Former White House press secretary Robert Gibbs on Thursday predicted the administration would come up with a fix for the millions of people on the individual market losing insurance before Friday or face mass Democratic defections on a Republican sponsored House bill. 

Gibbs said an administrative fix seems unlikely. And a more plausible solution would be for the Obama administration to come out in support of a separate proposal authored by Sen. Mary LandrieuMary Loretta LandrieuLandrieu dynasty faces a pause in Louisiana Senate GOP rejects Trump’s call to go big on gun legislation Project Veritas at risk of losing fundraising license in New York, AG warns MORE (D-La.).

“Because one of those things has to happen or exactly what the Congressman said will transpire tomorrow, and that is, you'll see huge numbers of Democrats come out in support of the [Rep. Fred] Upton bill, even if they don't absolutely believe that that's what solves the problem,” he said on MSNBC’s “Morning Joe.”

Upton’s bill — expected to be voted on Friday — would allow insurance companies to continue coverage even if those health plans do not meet the minimum standards of the healthcare law. It has already gained more than 150 cosponsors, including a small number of Democrats. 

Landrieu’s bill in the Senate, which has already attracted five Democratic co-sponsors, would force insurance companies to continue coverage to those who like their coverage, unless the insurance company cancels coverage and ends operation as an insurance provider. 

Rep. Mike DoyleMichael (Mike) F. DoyleWhat the net neutrality repeal means Hillicon Valley: States defy FCC on net neutrality | Facebook gave Chinese companies access to user data | Genealogy service hacked | 26 states get election cyber funds Dems demand FCC oversight hearing MORE (D-Pa.) said Friday’s vote on Upton’s bill will likely be one of the only chances House Democrats have to get on the record saying they want the public to be able to keep its insurance if it likes it.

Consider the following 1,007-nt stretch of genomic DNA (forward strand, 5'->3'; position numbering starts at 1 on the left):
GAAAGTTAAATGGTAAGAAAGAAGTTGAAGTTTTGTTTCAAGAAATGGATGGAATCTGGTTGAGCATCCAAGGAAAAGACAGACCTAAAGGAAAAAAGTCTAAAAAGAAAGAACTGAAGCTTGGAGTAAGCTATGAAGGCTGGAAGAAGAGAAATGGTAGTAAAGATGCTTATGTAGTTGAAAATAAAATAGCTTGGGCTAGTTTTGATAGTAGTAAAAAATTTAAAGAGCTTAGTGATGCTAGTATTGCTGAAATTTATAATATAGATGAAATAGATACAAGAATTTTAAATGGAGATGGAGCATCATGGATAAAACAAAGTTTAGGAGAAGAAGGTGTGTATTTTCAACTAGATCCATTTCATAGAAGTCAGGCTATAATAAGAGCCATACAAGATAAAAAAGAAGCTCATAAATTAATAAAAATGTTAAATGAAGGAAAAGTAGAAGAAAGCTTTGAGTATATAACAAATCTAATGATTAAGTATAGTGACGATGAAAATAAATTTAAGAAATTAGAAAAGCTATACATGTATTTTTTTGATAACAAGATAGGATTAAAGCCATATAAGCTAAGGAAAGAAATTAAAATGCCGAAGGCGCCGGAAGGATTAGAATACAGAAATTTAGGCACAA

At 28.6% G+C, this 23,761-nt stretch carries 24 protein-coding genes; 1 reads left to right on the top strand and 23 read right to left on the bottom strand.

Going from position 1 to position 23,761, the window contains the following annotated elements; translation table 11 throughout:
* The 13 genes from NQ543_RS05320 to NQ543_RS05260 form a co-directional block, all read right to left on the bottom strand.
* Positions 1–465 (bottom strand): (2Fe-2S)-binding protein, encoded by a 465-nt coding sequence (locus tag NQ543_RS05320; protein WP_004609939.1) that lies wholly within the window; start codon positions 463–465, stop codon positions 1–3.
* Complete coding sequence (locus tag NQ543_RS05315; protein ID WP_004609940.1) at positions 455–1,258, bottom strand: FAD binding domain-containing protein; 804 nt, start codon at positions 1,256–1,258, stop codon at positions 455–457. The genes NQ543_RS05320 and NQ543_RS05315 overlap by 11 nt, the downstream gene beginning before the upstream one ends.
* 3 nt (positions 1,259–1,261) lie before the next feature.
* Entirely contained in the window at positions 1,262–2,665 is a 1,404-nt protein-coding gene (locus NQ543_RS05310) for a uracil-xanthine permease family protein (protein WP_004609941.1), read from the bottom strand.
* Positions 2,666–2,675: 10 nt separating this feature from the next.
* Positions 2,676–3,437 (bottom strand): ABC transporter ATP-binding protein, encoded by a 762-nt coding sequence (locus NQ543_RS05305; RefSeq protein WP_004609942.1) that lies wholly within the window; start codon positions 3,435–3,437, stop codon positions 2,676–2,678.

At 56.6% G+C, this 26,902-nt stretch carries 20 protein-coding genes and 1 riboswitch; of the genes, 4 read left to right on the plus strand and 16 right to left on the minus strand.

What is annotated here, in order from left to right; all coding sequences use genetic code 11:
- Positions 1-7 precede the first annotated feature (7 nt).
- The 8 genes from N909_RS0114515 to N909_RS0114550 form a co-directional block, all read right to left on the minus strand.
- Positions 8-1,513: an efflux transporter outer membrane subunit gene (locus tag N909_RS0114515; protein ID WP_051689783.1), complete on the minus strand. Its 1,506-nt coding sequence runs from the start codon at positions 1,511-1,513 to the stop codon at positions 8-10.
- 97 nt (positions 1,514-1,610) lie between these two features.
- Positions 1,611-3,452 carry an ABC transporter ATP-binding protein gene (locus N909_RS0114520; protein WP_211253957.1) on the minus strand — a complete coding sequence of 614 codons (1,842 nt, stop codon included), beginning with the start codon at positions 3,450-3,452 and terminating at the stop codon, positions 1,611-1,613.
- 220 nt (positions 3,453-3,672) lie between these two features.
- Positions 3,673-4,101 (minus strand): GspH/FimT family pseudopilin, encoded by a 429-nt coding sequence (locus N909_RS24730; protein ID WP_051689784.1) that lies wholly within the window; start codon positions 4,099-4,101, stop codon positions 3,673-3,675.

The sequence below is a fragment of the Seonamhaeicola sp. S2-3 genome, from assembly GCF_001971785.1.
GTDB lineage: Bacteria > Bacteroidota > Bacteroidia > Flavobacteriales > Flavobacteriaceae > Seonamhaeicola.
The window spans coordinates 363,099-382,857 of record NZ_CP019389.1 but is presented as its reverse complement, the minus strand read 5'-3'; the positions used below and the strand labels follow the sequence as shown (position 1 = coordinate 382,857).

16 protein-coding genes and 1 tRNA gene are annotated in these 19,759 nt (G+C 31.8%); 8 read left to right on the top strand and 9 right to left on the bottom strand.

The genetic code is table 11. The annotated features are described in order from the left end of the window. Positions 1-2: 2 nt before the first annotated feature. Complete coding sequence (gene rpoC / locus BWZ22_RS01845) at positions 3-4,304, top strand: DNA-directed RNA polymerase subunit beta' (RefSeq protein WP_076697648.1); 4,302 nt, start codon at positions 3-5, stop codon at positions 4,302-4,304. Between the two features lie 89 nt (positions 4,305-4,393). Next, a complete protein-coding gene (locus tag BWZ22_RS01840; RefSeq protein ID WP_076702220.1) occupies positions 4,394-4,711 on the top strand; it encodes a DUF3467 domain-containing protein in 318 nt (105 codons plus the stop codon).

“I told the White House yesterday, I said, members of Congress aren't judged by administrative fixes, they're judged by their voting record,” he said on the same show. “And people want to be on the record that we made a commitment to the American people that they could keep their insurance if they like it, and to fix that.”

Doyle said Upton’s proposal is not a “good bill.”

If the White House does anything, it would likely come out in favor of the Landrieu bill, Gibbs said. 

“I think, one of two things that probably has to happen today, and is exactly what the Congressman just said: Either the White House announces a legislative or administrative fix, and I think that's probably hard … [The White House] probably comes out in support of something like the Landrieu bill in the Senate.”